This post by Caroline C. Evan Abbott is the twelfth in a series asking how the COVID-19 pandemic has affected, or might affect, research, writing, and scholarly work in the environmental humanities.
As early career, white, millennial academics are hearing the call (and being called upon) to participate in active conversations on antiracism as well as mental health and productivity in the age of COVID-19, the advocacy our quarantine lives have called for needs to extend to our writing and our relationship to the environments with which it interacts. We must make space for academic contributions which recognise and challenge Kyriarchal systems — a term coined in the early nineties by feminist divinity scholar Elisabeth Schüssler Fiorenza, which seeks to unite in definition the systems of global dominance, among them, white supremacy, patriarchy, classism, and capitalism under a common umbrella.
The environmental humanities, ecocritical, and Anthropocene researchers fall under a wide, intersectional umbrella which is never far from a unifying fact: the environments we research are overwhelmingly connected to the imperial and post-imperial; the colonial and post-colonial. Dane Kennedy speaks of the “benefits of empire” without speaking specifically to the Anthropocentric intersections which provided those benefits. The collective “we” of the field, for all its “NiCHEs,” are still reaping the “benefits” of the Victorian World. Even in my most attentive approaches to unsettling as a white scholar, I toil to disentangle colonial legacies: acknowledging the profitability of thought-work related to these fields at this moment in history is part of our anti-racist work.
The legacy of Kyriarchy in the environments we explore is reflected in the environmental humanities and across all its subfields in ways our writing risks tacitly supporting — so it is our writing that must change. At even the most fundamental level, a not-insubstantial majority of academics in this very intersectional field continue to self-identify the historical period of their chief interest not by geologic age, but by the reign of its white monarch. Victorian. Edwardian. Outdated tests designed to weed out applicants like the GRE and GRE subject tests continue to gate-keep higher education in ways which perpetuate a fallacy of quantifiable intellect as rooted in white supremacy as was phrenological study. When white scholars accord with the inflexibility of Kyriarchal baselines for the survival of our own work, or we are forced to by editors who fear for theirs, we shut the door on BIPOC researchers from shaping the literary landscape.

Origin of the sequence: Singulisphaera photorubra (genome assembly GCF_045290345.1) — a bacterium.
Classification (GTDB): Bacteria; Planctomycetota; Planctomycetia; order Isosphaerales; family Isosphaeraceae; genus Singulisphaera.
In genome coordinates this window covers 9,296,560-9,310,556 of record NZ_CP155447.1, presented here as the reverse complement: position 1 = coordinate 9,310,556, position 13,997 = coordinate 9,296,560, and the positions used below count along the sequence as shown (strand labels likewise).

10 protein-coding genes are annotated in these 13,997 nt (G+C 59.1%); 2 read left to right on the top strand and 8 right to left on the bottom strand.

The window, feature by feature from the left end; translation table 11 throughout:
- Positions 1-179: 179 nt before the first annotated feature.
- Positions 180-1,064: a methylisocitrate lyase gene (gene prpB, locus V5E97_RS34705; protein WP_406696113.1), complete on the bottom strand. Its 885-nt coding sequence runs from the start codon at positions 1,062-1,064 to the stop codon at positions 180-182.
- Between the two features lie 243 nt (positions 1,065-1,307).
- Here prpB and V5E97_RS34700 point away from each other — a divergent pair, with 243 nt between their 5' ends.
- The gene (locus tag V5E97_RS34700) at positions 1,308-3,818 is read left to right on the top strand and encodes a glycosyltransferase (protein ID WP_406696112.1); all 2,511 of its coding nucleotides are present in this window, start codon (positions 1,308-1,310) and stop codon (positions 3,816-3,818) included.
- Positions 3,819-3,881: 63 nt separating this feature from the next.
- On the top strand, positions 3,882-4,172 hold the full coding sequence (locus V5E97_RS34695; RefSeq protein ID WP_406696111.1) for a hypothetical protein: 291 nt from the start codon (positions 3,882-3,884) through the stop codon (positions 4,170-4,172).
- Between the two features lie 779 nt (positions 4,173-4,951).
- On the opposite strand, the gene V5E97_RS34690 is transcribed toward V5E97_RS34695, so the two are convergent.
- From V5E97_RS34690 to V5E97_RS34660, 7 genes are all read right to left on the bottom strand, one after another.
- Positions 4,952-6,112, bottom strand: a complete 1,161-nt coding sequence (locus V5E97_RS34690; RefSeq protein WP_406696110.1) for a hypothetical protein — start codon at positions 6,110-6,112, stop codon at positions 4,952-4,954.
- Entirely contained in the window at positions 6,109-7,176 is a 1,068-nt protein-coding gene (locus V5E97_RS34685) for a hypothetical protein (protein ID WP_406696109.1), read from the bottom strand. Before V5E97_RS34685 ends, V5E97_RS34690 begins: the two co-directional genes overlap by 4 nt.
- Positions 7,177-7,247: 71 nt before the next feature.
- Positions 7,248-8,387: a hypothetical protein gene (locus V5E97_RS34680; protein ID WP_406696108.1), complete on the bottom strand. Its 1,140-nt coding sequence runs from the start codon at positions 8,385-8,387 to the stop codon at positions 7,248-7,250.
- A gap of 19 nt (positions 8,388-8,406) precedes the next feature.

White environmental humanities writers can successfully be traitorous to an unjust system by shifting traditional approaches in ways which directly subvert neurotypical, white-dominated standards of critical writing. In an already-intersectional field, examples of radical approaches range in type and variety, from the incorporation of new media, such as infographics in academic work, to the use of social media to disperse academic media and discourse to public audiences. As most academics — either by choice or necessity — are taking quarantine work and life at a day-by-day pace, the result of these efforts alone have sustained the progressive conversations in academic circles which allow reflective space for incremental progress towards radical change.
In our field, true change is not possible without a writer’s change in relationship with the environment, and in unprecedented conditions, this means something different for every writer. For me, in the wake of wanting academic work, of wanting to combat white silence and keep fresh in the process (and in the vacancy of the work I had planned to be doing right now), these forms of intersectional work have been of tremendous benefit in practice of these greater, theoretical goals. I found my way back to two long-form, highly intersectional projects with which I have had relative success working at an incremental pace and which I otherwise may have never prioritised. Perhaps the most intersectional — involving the restoration and use of a late 19th century camera to document women’s roles in shaping cultural landscape — has figuratively and literally forced my critical eye to commit to viewing environmental history through a different perspective.
When we reach the “new normal” of a post-COVID-19 society, I hope we do not forget how much our reliance on each other has been to the benefit of our experience writing within it. I hope also that we never make the mistake of assuming a “new normal” is by default a post-George society: a post-Chantel society, a post-Rodney King society as if they never existed or their deaths have been suitably avenged by a tweak here or there to a system which has robbed them of life. I hope instead our world might become, permanently, a post-glamorizing-John-Ruskin society; a post-gender-essentialism society. An imperfect, but trying society. In that future, we will need ecofeminism. We will need to continue queering ecofeminism. We will need writing which reflects it. And, since researchers are predicting COVID-19 will never truly leave us — and since, frankly, neither will Kyriarchy — we will continue to need to keep each other as close as we have been throughout the distance which has gripped our world.
Feature Photograph: “Repair.” Photo Credit: Caroline C. Evans Abbott